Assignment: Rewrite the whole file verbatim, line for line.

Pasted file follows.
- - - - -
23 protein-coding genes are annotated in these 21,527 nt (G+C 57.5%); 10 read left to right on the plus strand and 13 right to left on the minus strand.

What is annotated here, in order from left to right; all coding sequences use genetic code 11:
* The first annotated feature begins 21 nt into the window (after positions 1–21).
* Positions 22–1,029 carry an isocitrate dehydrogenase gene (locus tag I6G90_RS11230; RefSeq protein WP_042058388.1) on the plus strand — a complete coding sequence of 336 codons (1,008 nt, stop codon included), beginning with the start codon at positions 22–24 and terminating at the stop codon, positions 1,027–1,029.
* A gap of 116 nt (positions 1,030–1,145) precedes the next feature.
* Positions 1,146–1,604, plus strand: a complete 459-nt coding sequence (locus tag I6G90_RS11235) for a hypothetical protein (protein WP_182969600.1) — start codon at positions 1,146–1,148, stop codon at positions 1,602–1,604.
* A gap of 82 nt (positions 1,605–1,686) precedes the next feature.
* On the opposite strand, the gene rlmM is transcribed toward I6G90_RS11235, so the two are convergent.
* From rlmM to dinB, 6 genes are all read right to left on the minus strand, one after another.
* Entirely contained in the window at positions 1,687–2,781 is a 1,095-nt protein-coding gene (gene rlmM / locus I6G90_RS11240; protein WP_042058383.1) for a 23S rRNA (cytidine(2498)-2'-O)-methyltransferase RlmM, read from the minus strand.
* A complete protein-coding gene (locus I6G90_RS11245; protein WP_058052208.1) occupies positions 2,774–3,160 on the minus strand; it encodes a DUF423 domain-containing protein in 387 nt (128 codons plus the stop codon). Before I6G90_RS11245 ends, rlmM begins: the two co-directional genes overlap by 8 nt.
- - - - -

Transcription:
23 protein-coding genes are annotated in these 21,527 nt (G+C 57.5%); 10 read left to right on the plus strand and 13 right to left on the minus strand.

What is annotated here, in order from left to right; all coding sequences use genetic code 11:
* The first annotated feature begins 21 nt into the window (after positions 1–21).
* Positions 22–1,029 carry an isocitrate dehydrogenase gene (locus tag I6G90_RS11230; RefSeq protein WP_042058388.1) on the plus strand — a complete coding sequence of 336 codons (1,008 nt, stop codon included), beginning with the start codon at positions 22–24 and terminating at the stop codon, positions 1,027–1,029.
* A gap of 116 nt (positions 1,030–1,145) precedes the next feature.
* Positions 1,146–1,604, plus strand: a complete 459-nt coding sequence (locus tag I6G90_RS11235) for a hypothetical protein (protein WP_182969600.1) — start codon at positions 1,146–1,148, stop codon at positions 1,602–1,604.
* A gap of 82 nt (positions 1,605–1,686) precedes the next feature.
* On the opposite strand, the gene rlmM is transcribed toward I6G90_RS11235, so the two are convergent.
* From rlmM to dinB, 6 genes are all read right to left on the minus strand, one after another.
* Entirely contained in the window at positions 1,687–2,781 is a 1,095-nt protein-coding gene (gene rlmM / locus I6G90_RS11240; protein WP_042058383.1) for a 23S rRNA (cytidine(2498)-2'-O)-methyltransferase RlmM, read from the minus strand.
* A complete protein-coding gene (locus I6G90_RS11245; protein WP_058052208.1) occupies positions 2,774–3,160 on the minus strand; it encodes a DUF423 domain-containing protein in 387 nt (128 codons plus the stop codon). Before I6G90_RS11245 ends, rlmM begins: the two co-directional genes overlap by 8 nt.